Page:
Wow, That Was a Great Meeting!

Said almost no one ever.

Much more common is: “I’d do anything get that hour back!”

Meetings are important. And also a good way to waste time.

Ten wasted minutes in a six person meeting = a wasted hour for the organization. That adds up fast to wasted days and weeks and a frustrated, less productive team.

Here are 9 ways to get the most out of your meetings:

1. Set the agenda and goal. Set the agenda and goal of the meeting. Send them before the meeting and review them at the beginning of the meeting. Having people know the agenda and goal makes it more likely people will follow the agenda and achieve the goal.

2. Have an owner. One person should own the meeting. The owner’s job is to achieve the goal of the meeting. Goals need one owner. Meetings are no different.

3. Focus on the agenda and goal. No point in having an agenda and goal if the conversation goes off the rails repeatedly. It’s okay to let an important discussion progress sometimes, but you may have to refocus the meeting and call a separate meeting for the new topic.

4. No distractions. If you’re in a meeting, don’t use your computer or phone for anything unrelated to the meeting. If you’re not distracted, then the meeting can go faster and achieve its goal. If you want to half-listen, then dial in and mute yourself. If you want a summary of what happened, review the notes afterwards.

5. Short and efficient. Make your default meeting length short. Most meetings can be done in under 30 minutes. If a meeting is scheduled for more time than turns out to be necessary, achieve the goal and end the meeting early. Don’t fill the time just because you have the time scheduled. What feels better than getting 10 minutes back in your day?

6. Start and end on time. Meetings should start on time and end on time (or early). It’s a good way to ensure that meetings are efficient and time isn’t wasted. It isn’t always easy, someone is often late, but make it the culture to be on time and start on time. If one person is late and the other attendees are waiting, that adds up fast to a lot of wasted time.

7. Meetings aren’t for everything. Don’t do in a meeting what should be done in writing and asynchronously. Meetings are good for brainstorms, presentations, debates, and some design reviews. Not good for creating a product, such as doing the designs, building the financial model, or writing the blog post. If instead of a meeting, you can send a document and let people comment, or if you can do most of the work yourself beforehand and then get approval from the team, that’s probably more efficient.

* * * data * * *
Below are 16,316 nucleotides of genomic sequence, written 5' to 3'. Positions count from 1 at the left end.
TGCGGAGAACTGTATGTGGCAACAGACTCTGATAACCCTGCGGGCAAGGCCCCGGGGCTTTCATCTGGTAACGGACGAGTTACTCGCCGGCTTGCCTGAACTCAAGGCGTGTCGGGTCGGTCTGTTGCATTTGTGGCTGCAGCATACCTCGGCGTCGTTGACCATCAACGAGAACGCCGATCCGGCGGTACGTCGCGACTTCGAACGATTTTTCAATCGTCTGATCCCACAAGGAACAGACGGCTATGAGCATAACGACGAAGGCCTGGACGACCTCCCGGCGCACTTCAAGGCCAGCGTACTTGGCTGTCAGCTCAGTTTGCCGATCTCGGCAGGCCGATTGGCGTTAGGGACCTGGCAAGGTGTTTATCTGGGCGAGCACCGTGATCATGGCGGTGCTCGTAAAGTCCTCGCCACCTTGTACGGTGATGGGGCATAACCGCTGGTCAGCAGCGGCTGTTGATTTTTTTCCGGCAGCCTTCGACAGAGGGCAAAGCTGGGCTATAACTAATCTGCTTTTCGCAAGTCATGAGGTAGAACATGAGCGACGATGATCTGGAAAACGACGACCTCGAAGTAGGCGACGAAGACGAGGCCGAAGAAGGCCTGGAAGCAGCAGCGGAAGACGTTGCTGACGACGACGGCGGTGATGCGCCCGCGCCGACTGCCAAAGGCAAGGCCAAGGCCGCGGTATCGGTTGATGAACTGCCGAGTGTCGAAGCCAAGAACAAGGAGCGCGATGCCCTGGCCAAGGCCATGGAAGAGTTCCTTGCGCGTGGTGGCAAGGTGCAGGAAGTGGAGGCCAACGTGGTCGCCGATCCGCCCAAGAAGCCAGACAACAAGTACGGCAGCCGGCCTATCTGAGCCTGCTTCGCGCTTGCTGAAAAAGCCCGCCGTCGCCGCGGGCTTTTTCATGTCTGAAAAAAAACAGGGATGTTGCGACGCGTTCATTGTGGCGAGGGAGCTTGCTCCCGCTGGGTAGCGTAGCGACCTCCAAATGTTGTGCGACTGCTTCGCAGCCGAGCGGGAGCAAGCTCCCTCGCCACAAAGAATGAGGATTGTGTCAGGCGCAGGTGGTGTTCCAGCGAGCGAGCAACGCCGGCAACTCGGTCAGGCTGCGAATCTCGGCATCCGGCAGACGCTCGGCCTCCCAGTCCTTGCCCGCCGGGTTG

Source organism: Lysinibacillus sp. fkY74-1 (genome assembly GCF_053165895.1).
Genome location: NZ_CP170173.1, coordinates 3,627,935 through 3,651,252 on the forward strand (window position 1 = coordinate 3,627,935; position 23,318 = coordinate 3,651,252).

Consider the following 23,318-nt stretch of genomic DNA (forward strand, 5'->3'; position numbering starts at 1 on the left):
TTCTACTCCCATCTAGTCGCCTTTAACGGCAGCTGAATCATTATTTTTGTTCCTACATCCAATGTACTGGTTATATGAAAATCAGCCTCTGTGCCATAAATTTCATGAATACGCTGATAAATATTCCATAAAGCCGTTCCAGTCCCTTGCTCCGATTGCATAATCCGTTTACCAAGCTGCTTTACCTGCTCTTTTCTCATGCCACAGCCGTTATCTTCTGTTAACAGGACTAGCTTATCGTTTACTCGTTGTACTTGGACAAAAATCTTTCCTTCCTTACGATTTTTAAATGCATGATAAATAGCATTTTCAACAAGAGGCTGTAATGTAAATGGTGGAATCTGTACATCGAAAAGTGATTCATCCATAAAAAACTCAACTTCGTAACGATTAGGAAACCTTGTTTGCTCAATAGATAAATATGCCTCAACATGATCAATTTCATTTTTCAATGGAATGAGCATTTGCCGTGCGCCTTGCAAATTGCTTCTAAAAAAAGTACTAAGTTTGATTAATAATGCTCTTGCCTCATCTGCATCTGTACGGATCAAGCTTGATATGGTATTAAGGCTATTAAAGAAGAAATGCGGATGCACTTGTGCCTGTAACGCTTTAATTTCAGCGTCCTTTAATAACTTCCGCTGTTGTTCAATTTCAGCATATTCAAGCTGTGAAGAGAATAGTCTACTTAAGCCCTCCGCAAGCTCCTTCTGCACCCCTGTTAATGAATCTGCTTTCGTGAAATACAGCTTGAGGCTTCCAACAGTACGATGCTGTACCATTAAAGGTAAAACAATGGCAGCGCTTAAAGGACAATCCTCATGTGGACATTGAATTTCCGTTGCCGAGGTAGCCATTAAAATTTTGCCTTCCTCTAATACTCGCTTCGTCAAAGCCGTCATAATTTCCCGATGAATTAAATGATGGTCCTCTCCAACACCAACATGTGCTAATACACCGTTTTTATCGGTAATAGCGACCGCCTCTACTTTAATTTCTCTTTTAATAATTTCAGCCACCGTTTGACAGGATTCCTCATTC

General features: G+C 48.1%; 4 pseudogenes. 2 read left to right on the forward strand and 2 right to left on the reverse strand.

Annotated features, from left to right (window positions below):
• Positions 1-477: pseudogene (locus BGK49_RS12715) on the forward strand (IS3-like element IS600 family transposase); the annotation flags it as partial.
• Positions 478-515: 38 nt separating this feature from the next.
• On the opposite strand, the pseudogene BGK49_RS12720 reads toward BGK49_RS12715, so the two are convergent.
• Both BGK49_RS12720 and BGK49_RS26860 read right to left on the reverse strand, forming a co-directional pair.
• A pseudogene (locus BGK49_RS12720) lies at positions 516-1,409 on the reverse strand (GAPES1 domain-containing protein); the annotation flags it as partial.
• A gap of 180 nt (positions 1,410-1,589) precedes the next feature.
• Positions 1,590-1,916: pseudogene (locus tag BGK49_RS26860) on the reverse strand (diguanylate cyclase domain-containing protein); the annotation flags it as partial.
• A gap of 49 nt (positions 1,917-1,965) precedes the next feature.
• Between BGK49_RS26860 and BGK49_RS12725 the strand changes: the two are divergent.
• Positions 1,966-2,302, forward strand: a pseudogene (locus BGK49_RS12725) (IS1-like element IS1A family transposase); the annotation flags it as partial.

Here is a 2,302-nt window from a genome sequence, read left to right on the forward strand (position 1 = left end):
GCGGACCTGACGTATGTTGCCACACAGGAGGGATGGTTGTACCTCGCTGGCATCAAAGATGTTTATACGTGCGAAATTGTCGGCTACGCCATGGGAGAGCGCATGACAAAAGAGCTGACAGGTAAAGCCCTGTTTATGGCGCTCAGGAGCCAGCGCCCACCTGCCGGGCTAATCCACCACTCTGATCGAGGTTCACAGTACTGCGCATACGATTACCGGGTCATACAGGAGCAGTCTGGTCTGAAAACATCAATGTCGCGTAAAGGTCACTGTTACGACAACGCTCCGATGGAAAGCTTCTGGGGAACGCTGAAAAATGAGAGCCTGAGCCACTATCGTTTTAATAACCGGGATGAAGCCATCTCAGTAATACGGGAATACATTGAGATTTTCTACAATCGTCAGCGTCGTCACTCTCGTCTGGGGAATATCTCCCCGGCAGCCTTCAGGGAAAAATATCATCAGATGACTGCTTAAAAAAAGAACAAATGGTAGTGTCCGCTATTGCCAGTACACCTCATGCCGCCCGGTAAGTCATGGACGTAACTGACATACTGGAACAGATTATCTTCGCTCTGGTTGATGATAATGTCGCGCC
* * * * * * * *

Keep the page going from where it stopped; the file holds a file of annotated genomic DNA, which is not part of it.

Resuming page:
8. Keep meetings small but information flowing. Make meetings open to people who want to attend. Don’t make it feel exclusive. But make it easy for people not to attend by keeping the team updated on the project and sharing notes from the meeting. People will appreciate that they can attend, but will attend only if they think they need to. When meetings are closed and information is inaccessible, people can get political and spend time worrying about what they are and aren’t invited to and what they’re missing out on.

9. Teams and leadership. Good meetings are more likely to happen with good teams and good leadership. So, hire well and keep in mind Google’s research on the two behaviors that good teams generally share: “First, on the good teams, members spoke in roughly the same proportion.” “Second, the good teams all had high ‘average social sensitivity’ — a fancy way of saying they were skilled at intuiting how others felt based on their tone of voice, their expressions and other nonverbal cues.” And remember Google’s research on the five key dynamics of what makes a great team: psychological safety, dependability, structure and clarity, meaning of work, impact of work.

That’s it! Not meant to be strict rules, and definitely a bit idealistic to think these all get followed every time or even most times, but maybe this can help you keep your meetings efficient and valuable and your team producing strong results.

Thanks for reading. Please share and comment!

disclaim.in
@jaredcohe

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